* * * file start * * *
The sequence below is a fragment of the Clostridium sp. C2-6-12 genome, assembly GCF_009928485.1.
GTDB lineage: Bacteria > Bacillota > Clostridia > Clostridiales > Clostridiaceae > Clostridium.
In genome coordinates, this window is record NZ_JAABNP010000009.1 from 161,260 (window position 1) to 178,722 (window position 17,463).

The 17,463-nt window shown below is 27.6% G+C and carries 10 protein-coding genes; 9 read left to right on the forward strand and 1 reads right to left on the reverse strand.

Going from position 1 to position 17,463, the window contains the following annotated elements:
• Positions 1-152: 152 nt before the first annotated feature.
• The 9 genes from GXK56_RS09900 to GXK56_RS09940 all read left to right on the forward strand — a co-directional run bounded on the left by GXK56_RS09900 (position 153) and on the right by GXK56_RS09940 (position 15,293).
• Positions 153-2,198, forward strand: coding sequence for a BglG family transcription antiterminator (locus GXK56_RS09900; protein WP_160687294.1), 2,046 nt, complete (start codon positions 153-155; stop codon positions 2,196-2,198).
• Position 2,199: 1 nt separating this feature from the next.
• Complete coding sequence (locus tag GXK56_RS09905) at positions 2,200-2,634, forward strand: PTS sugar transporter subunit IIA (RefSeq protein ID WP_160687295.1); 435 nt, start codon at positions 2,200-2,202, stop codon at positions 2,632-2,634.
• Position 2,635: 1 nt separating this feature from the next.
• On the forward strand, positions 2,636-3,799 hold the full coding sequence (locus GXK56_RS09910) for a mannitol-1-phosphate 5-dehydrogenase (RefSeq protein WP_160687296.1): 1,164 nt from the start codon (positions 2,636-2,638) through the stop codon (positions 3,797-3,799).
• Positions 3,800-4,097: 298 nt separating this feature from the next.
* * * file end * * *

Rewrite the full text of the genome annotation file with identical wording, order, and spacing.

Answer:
The sequence below is a fragment of the Clostridium sp. C2-6-12 genome, assembly GCF_009928485.1.
GTDB lineage: Bacteria > Bacillota > Clostridia > Clostridiales > Clostridiaceae > Clostridium.
In genome coordinates, this window is record NZ_JAABNP010000009.1 from 161,260 (window position 1) to 178,722 (window position 17,463).

The 17,463-nt window shown below is 27.6% G+C and carries 10 protein-coding genes; 9 read left to right on the forward strand and 1 reads right to left on the reverse strand.

Going from position 1 to position 17,463, the window contains the following annotated elements:
• Positions 1-152: 152 nt before the first annotated feature.
• The 9 genes from GXK56_RS09900 to GXK56_RS09940 all read left to right on the forward strand — a co-directional run bounded on the left by GXK56_RS09900 (position 153) and on the right by GXK56_RS09940 (position 15,293).
• Positions 153-2,198, forward strand: coding sequence for a BglG family transcription antiterminator (locus GXK56_RS09900; protein WP_160687294.1), 2,046 nt, complete (start codon positions 153-155; stop codon positions 2,196-2,198).
• Position 2,199: 1 nt separating this feature from the next.
• Complete coding sequence (locus tag GXK56_RS09905) at positions 2,200-2,634, forward strand: PTS sugar transporter subunit IIA (RefSeq protein ID WP_160687295.1); 435 nt, start codon at positions 2,200-2,202, stop codon at positions 2,632-2,634.
• Position 2,635: 1 nt separating this feature from the next.
• On the forward strand, positions 2,636-3,799 hold the full coding sequence (locus GXK56_RS09910) for a mannitol-1-phosphate 5-dehydrogenase (RefSeq protein WP_160687296.1): 1,164 nt from the start codon (positions 2,636-2,638) through the stop codon (positions 3,797-3,799).
• Positions 3,800-4,097: 298 nt separating this feature from the next.